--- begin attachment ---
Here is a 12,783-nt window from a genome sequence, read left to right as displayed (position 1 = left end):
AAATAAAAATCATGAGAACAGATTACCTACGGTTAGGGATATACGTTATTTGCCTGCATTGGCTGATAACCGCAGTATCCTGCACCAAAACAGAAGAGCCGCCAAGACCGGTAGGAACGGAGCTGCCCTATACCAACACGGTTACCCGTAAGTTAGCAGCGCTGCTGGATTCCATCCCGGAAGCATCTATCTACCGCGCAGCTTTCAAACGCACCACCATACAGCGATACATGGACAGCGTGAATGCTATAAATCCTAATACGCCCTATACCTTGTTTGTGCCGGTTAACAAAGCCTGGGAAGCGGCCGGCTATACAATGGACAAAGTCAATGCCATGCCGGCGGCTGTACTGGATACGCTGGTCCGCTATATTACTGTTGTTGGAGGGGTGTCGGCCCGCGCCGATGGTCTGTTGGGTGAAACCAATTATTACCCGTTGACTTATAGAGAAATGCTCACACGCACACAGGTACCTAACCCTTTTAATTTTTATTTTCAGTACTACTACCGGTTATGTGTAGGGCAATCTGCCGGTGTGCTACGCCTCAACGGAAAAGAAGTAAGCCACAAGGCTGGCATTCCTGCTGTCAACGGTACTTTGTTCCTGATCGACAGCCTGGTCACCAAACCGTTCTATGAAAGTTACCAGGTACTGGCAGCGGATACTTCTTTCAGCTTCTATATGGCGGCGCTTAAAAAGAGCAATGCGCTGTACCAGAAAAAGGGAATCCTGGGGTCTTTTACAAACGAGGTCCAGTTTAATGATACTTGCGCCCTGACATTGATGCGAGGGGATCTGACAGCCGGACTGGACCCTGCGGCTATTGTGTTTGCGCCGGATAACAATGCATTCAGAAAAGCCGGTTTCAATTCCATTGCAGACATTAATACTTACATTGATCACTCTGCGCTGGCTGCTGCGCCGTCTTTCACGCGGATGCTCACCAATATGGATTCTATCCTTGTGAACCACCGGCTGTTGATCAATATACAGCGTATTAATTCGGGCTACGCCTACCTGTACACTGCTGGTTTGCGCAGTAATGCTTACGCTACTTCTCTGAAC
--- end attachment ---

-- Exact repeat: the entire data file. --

Here is a 12,783-nt window from a genome sequence, read left to right as displayed (position 1 = left end):
AAATAAAAATCATGAGAACAGATTACCTACGGTTAGGGATATACGTTATTTGCCTGCATTGGCTGATAACCGCAGTATCCTGCACCAAAACAGAAGAGCCGCCAAGACCGGTAGGAACGGAGCTGCCCTATACCAACACGGTTACCCGTAAGTTAGCAGCGCTGCTGGATTCCATCCCGGAAGCATCTATCTACCGCGCAGCTTTCAAACGCACCACCATACAGCGATACATGGACAGCGTGAATGCTATAAATCCTAATACGCCCTATACCTTGTTTGTGCCGGTTAACAAAGCCTGGGAAGCGGCCGGCTATACAATGGACAAAGTCAATGCCATGCCGGCGGCTGTACTGGATACGCTGGTCCGCTATATTACTGTTGTTGGAGGGGTGTCGGCCCGCGCCGATGGTCTGTTGGGTGAAACCAATTATTACCCGTTGACTTATAGAGAAATGCTCACACGCACACAGGTACCTAACCCTTTTAATTTTTATTTTCAGTACTACTACCGGTTATGTGTAGGGCAATCTGCCGGTGTGCTACGCCTCAACGGAAAAGAAGTAAGCCACAAGGCTGGCATTCCTGCTGTCAACGGTACTTTGTTCCTGATCGACAGCCTGGTCACCAAACCGTTCTATGAAAGTTACCAGGTACTGGCAGCGGATACTTCTTTCAGCTTCTATATGGCGGCGCTTAAAAAGAGCAATGCGCTGTACCAGAAAAAGGGAATCCTGGGGTCTTTTACAAACGAGGTCCAGTTTAATGATACTTGCGCCCTGACATTGATGCGAGGGGATCTGACAGCCGGACTGGACCCTGCGGCTATTGTGTTTGCGCCGGATAACAATGCATTCAGAAAAGCCGGTTTCAATTCCATTGCAGACATTAATACTTACATTGATCACTCTGCGCTGGCTGCTGCGCCGTCTTTCACGCGGATGCTCACCAATATGGATTCTATCCTTGTGAACCACCGGCTGTTGATCAATATACAGCGTATTAATTCGGGCTACGCCTACCTGTACACTGCTGGTTTGCGCAGTAATGCTTACGCTACTTCTCTGAAC